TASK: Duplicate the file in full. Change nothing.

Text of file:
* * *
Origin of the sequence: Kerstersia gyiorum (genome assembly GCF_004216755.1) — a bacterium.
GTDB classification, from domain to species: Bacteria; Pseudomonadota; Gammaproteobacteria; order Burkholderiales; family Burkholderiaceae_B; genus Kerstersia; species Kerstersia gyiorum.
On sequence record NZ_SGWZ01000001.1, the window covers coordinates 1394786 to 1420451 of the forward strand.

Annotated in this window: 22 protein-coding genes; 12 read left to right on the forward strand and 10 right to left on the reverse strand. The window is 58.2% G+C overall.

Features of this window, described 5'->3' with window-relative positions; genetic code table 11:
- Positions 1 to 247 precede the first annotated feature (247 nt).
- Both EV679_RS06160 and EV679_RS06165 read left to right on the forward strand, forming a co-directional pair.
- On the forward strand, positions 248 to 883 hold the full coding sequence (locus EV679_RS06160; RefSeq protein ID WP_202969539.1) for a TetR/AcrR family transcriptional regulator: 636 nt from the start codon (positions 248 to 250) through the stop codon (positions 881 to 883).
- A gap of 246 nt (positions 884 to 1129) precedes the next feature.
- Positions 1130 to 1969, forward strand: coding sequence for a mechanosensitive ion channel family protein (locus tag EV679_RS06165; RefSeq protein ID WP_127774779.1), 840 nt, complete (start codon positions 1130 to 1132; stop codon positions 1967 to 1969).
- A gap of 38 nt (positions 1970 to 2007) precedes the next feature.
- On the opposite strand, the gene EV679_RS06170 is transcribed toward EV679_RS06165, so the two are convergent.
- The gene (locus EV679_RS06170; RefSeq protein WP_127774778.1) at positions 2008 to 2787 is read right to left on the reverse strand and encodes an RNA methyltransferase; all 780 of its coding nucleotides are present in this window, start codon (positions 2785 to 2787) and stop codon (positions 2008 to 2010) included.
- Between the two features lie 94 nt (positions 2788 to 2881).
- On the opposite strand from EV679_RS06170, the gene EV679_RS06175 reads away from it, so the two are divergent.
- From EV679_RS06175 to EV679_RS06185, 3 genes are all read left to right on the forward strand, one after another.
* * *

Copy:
Origin of the sequence: Kerstersia gyiorum (genome assembly GCF_004216755.1) — a bacterium.
GTDB classification, from domain to species: Bacteria; Pseudomonadota; Gammaproteobacteria; order Burkholderiales; family Burkholderiaceae_B; genus Kerstersia; species Kerstersia gyiorum.
On sequence record NZ_SGWZ01000001.1, the window covers coordinates 1394786 to 1420451 of the forward strand.

Annotated in this window: 22 protein-coding genes; 12 read left to right on the forward strand and 10 right to left on the reverse strand. The window is 58.2% G+C overall.

Features of this window, described 5'->3' with window-relative positions; genetic code table 11:
- Positions 1 to 247 precede the first annotated feature (247 nt).
- Both EV679_RS06160 and EV679_RS06165 read left to right on the forward strand, forming a co-directional pair.
- On the forward strand, positions 248 to 883 hold the full coding sequence (locus EV679_RS06160; RefSeq protein ID WP_202969539.1) for a TetR/AcrR family transcriptional regulator: 636 nt from the start codon (positions 248 to 250) through the stop codon (positions 881 to 883).
- A gap of 246 nt (positions 884 to 1129) precedes the next feature.
- Positions 1130 to 1969, forward strand: coding sequence for a mechanosensitive ion channel family protein (locus tag EV679_RS06165; RefSeq protein ID WP_127774779.1), 840 nt, complete (start codon positions 1130 to 1132; stop codon positions 1967 to 1969).
- A gap of 38 nt (positions 1970 to 2007) precedes the next feature.
- On the opposite strand, the gene EV679_RS06170 is transcribed toward EV679_RS06165, so the two are convergent.
- The gene (locus EV679_RS06170; RefSeq protein WP_127774778.1) at positions 2008 to 2787 is read right to left on the reverse strand and encodes an RNA methyltransferase; all 780 of its coding nucleotides are present in this window, start codon (positions 2785 to 2787) and stop codon (positions 2008 to 2010) included.
- Between the two features lie 94 nt (positions 2788 to 2881).
- On the opposite strand from EV679_RS06170, the gene EV679_RS06175 reads away from it, so the two are divergent.
- From EV679_RS06175 to EV679_RS06185, 3 genes are all read left to right on the forward strand, one after another.